Making Migration Work Again: Instead of Investing in Ineffective Deterrents, Can Policymakers Focus on Creating a Conducive Environment for Both Refugees and Economic Migrants to Travel across Borders Safely?

By Dzimwasha, Taku | African Business, July 2017 | Go to article overview

Making Migration Work Again: Instead of Investing in Ineffective Deterrents, Can Policymakers Focus on Creating a Conducive Environment for Both Refugees and Economic Migrants to Travel across Borders Safely?


Dzimwasha, Taku, African Business


At the end of May 2017, leaders of the Group of Seven (G7) major industrialised countries met in Taormina, Italy to discuss the globe's most pressing issues. The location of a Sicilian town whose rugged hilltops overlook the vast expanse of the Mediterranean Sea was significant since Italy, which will hold the G7S presidency until the end of the year, hoped to find consensus on preventing migrants, especially those from Africa, from risking their lives to reach Europe's shores.

Italian prime minister Paolo Gentiloni, who played host to G7 leaders from Canada, France, Germany, Japan, the United Kingdom and the United States, as well as European Union (EU) observers, proposed that the summit focus on discussing facilitating more regular and legal pathways for migration and curbing economic migration by investing in Africa.

A few African leaders, including Nigeria's Acting President Yemi Osinbajo, Ethiopian prime minister Hailemariam Desalegn and Kenyan President Uhuru Kenyatta, were also invited to the G7 summit.

But Gentiloni's proposition fell on deaf ears--literally in the case of US President Donald Trump, who did not bother to wear headphones to listen to the prime minister's translated comments--due to the UK, the US and Japan being unwilling to commit to any major new immigration initiatives.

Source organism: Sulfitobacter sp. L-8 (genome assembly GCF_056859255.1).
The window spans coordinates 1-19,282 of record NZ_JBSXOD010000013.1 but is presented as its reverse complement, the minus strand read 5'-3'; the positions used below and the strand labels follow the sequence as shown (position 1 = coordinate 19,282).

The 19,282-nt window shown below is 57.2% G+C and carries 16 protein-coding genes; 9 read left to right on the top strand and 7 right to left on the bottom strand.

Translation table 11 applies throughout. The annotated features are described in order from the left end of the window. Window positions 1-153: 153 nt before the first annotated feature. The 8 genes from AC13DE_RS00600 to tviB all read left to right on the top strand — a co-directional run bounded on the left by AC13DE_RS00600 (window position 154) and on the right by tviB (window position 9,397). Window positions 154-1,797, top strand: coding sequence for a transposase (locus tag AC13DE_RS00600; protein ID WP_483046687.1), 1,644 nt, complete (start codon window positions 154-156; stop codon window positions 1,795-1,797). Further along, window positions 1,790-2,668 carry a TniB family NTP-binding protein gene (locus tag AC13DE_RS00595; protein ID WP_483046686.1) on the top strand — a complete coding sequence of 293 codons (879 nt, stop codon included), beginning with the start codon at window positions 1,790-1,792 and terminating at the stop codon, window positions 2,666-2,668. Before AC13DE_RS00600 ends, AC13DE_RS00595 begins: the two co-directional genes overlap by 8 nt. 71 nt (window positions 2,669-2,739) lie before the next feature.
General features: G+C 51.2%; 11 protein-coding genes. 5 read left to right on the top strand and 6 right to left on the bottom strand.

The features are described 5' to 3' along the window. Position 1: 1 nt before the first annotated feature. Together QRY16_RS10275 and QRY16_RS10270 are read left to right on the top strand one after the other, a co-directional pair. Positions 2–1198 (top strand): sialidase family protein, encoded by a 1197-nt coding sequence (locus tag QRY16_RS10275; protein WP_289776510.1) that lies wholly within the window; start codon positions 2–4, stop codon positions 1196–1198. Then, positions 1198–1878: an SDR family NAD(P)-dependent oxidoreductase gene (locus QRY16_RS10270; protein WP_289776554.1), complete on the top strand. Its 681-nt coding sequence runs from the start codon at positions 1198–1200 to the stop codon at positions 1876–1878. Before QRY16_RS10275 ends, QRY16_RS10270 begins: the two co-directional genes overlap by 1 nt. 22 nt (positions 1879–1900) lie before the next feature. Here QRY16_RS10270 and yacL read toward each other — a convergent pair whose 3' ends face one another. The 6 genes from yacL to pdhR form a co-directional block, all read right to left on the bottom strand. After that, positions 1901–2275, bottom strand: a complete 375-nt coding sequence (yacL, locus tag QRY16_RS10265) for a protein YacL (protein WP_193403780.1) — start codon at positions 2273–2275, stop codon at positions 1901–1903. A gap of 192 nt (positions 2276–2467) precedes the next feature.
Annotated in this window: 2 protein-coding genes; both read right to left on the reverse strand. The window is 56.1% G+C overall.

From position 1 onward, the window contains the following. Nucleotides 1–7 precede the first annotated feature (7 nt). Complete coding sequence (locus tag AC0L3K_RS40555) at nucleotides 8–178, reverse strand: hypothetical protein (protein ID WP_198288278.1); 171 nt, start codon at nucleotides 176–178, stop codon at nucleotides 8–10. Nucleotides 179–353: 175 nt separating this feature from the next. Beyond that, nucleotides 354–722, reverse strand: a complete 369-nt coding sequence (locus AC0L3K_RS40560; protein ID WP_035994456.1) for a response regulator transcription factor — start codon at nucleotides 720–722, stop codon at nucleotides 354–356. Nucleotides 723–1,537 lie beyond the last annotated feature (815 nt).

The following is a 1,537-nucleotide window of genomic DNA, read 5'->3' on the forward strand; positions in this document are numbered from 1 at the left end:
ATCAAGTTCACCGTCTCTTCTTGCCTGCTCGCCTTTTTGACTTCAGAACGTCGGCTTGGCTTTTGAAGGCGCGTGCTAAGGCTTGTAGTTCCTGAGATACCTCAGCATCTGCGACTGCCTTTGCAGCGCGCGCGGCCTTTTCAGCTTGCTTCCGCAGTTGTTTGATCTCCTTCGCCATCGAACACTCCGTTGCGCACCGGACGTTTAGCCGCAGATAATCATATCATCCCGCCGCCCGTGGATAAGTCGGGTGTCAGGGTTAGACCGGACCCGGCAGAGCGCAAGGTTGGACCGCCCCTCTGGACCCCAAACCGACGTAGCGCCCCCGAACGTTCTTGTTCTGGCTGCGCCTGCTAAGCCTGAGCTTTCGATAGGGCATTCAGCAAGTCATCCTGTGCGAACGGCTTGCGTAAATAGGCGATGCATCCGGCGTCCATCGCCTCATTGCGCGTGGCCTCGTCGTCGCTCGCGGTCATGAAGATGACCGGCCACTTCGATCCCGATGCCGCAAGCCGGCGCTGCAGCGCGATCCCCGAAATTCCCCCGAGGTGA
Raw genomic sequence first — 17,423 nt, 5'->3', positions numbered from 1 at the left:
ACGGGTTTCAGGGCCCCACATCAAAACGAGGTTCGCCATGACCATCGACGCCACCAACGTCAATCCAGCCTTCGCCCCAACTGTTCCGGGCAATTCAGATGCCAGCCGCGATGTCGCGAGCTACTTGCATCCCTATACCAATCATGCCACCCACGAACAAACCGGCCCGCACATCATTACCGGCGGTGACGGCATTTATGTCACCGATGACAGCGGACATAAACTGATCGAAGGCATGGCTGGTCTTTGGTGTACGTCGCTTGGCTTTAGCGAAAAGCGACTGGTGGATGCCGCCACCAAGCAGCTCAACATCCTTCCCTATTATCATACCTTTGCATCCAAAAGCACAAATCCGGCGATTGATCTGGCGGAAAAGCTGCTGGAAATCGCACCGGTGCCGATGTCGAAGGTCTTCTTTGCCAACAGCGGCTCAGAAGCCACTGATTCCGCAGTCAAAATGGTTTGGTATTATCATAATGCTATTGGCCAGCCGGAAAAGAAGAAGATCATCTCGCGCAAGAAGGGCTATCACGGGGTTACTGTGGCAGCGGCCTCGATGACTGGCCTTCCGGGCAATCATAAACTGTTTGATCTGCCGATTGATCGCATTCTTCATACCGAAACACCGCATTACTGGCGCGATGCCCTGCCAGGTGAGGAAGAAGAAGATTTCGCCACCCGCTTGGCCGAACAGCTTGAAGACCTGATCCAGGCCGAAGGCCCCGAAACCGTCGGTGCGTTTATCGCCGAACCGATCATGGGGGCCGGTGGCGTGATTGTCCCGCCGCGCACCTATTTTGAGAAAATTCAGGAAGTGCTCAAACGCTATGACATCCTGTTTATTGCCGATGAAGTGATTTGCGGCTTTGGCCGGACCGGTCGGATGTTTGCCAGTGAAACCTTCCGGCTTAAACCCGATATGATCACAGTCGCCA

Together, these three industrialised nations hosted about 1.5% of the total number of forcibly displaced people globally in 2016, according to the United Nations High Commissioner for Refugees (UNHCR). In comparison, Uganda hosted 1.7% of the world's displaced people last year.

Instead of adopting Gentiloni's proposals, the G7 nations agreed to unspecific aims to support African economies, the promotion of sustainable agricultural practices and good governance in African countries.

The discord within the G7 about how to tackle the issue is also mirrored in the EU, where some members want to find more legal pathways for migrants to travel and others want a complete halt to migration.

The lack of a coherent strategy to provide more legal avenues for migration continues to push those seeking refuge to travel irregularly, leaving them vulnerable to exploitation and injury, according to Hannah Postei, research associate at Washington-based Center for Global Development.

"There really haven't been any new legal channels for migrants to travel and some European countries, such as Hungary, are turning away asylum seekers, which has led to people travelling on the black market and hiring smugglers and facing difficult conditions to arrive at their final destination," she says. "So we see it more as a migration policy crisis rather than a migration crisis per se because when you look at the EU migrant population now, then the numbers are quite small in terms of migrants per capita."

Europe's inability to accommodate the current influx of people fleeing violence is because of a failure of policies and institutions, not because of unprecedented numbers, Postei adds.

According to data from the UN's migration agency, the International Organization for Migration (IOM), around 73,189 migrants and refugees arrived on European shores via the sea in the first six months of 2017, down from 211,433 people over the same period last year. While the number of people arriving via sea has declined significantly, deaths over the same period still remain relatively high.

Most of the migrants travelling via the sea are from Africa, with the main countries of origin being Nigeria, Guinea, Cote d'Ivoire, Gambia and Senegal.

The surge of people crossing the Mediterranean Sea, which peaked last year, is the result of a complex mix of reasons including the security vacuum left by the overthrow of Libyan strongman Muammar Gaddafi, poverty, human rights abuses and deteriorating security, according to William Lacy Swing, director general of the IOM. …

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